• Brain development – Marijuana has been shown to impair essential brain development in younger users across multiple studies, showing a change in the presence and distribution of essential white matter in the brain of chronic adolescent marijuana users.
This degradation of white matter can be linked to attention and memory problems, as well as impulse control
  • Cannabinoid Hyperemesis Syndrome – Cannabinoid Hyperemesis Syndrome (CHS) is an illness that has only recently emerged, and is little understood by medical professionals and scientists alike. Symptoms of CHS include severe nausea, vomiting, abdominal pain, and various gastrointestinal issues. Although the exact cause of CHS is undetermined, its link to marijuana use is certain.
  • Pregnancy – Cannabis use while pregnant has been shown to have a wide variety of risks in the child’s development. Both physical and neurological development can be damaged or slowed through the chronic use of marijuana while pregnant, which can stunt the child’s development later in life.
Although not life-threatening, marijuana withdrawal can be a difficult process to go through after heavy usage, and includes withdrawal symptoms such as:
  • Insomnia
  • Fatigue
  • Restlessness
  • Depression
  • Appetite loss
  • Loss of concentration
  • Joint stiffness
  • Memory problems

Methods of Treatment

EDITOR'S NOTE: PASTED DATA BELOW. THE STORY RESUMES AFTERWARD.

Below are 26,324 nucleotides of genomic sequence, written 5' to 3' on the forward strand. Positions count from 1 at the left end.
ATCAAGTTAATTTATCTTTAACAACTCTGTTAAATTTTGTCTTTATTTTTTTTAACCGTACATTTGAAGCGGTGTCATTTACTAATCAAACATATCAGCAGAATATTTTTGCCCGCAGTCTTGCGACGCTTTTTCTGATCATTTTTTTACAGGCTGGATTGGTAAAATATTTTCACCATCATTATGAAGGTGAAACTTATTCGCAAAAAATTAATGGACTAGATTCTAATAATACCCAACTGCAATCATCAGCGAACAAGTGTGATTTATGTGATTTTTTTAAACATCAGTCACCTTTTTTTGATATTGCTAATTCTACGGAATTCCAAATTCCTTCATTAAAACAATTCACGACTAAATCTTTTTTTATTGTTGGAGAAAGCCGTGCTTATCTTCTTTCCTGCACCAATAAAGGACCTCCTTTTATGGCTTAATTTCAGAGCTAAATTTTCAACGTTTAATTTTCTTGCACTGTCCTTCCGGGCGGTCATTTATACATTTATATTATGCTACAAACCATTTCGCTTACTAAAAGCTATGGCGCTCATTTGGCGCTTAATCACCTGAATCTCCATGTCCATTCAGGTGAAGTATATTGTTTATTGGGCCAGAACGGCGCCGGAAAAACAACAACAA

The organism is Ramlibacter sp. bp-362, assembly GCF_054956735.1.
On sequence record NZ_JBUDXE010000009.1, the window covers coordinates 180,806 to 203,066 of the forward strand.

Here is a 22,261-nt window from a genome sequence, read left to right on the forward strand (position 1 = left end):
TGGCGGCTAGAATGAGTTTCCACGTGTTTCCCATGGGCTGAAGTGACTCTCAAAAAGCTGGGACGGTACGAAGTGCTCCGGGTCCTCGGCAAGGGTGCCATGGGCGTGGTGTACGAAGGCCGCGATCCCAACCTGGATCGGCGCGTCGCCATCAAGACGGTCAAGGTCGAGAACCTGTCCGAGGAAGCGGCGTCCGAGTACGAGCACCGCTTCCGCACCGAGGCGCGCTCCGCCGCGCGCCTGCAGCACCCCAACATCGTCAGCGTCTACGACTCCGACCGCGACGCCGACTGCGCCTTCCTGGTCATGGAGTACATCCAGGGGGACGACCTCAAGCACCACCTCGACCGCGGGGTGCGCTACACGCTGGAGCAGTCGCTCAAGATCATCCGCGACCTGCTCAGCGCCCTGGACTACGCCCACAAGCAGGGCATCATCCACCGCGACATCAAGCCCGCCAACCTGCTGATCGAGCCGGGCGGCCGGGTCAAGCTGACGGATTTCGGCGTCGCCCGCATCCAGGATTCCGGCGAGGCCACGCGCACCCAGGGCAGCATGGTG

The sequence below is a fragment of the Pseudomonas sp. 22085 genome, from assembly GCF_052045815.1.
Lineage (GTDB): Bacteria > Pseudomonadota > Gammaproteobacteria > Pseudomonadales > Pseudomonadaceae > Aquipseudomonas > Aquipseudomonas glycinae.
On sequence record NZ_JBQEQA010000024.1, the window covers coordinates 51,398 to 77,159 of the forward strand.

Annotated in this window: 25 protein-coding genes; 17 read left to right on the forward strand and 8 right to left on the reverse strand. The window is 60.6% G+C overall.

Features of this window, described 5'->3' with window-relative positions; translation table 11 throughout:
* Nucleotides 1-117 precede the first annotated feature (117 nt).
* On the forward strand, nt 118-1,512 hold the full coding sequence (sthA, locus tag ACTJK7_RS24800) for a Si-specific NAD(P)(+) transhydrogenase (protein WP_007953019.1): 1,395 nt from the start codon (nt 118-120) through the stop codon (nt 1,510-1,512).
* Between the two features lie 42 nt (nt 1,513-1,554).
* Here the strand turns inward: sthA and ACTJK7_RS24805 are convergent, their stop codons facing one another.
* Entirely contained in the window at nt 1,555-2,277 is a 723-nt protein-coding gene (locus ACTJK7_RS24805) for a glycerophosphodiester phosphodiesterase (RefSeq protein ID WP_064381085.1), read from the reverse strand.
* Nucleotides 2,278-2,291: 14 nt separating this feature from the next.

Pharmacological: Because chemical dependency on marijuana is relatively infrequent, there are no pharmaceutical treatments currently available for marijuana abuse. Despite this, there is still active research in the field to find viable medications that can be used for marijuana dependency and withdrawal. Many of these medications focus primarily on sleep disorders due to marijuana withdrawal’s connection to insomnia disorders, and many traditional sleep medications such as Ambien are being tested for use in marijuana dependency treatment. Therapeutic: Other forms of treatment for marijuana addiction come in the form of psychological and behavioral therapies. These treatments focus on the behaviors and habits that led to addiction in the first place in an attempt to remove the root of addiction. Amongst these forms of treatment, Cognitive Behavioral Therapy (CBT) is one of the most common, and is growing in support from the scientific and clinical communities all the time. Cognitive Behavioral Therapy sees substance abuse such as marijuana addiction as a symptom of a greater psychological issue, and not a cause in and of itself. By utilizing reflective and analytic techniques, an addict is better able to understand what led them to addiction in the first place, change bad habits, and avoid behaviors that may trigger cravings. The twelve-step program is also available as a long-established method of treating drug and alcohol addiction. The twelve-step program works as a gradual method of guiding principles and pragmatic steps that can be taken to go from the depths of addiction and unhealthy habits to sobriety. These twelve steps are aimed at effectively recovering from compulsive and addictive behaviors, and addressing mental and behavioral problems that led to addiction in the first place. These twelve steps include both internal and external actions aimed at making amends for past mistakes, accepting responsibility for the actions that led to addiction, and moving forward to establish healthy habits and a positive mindset.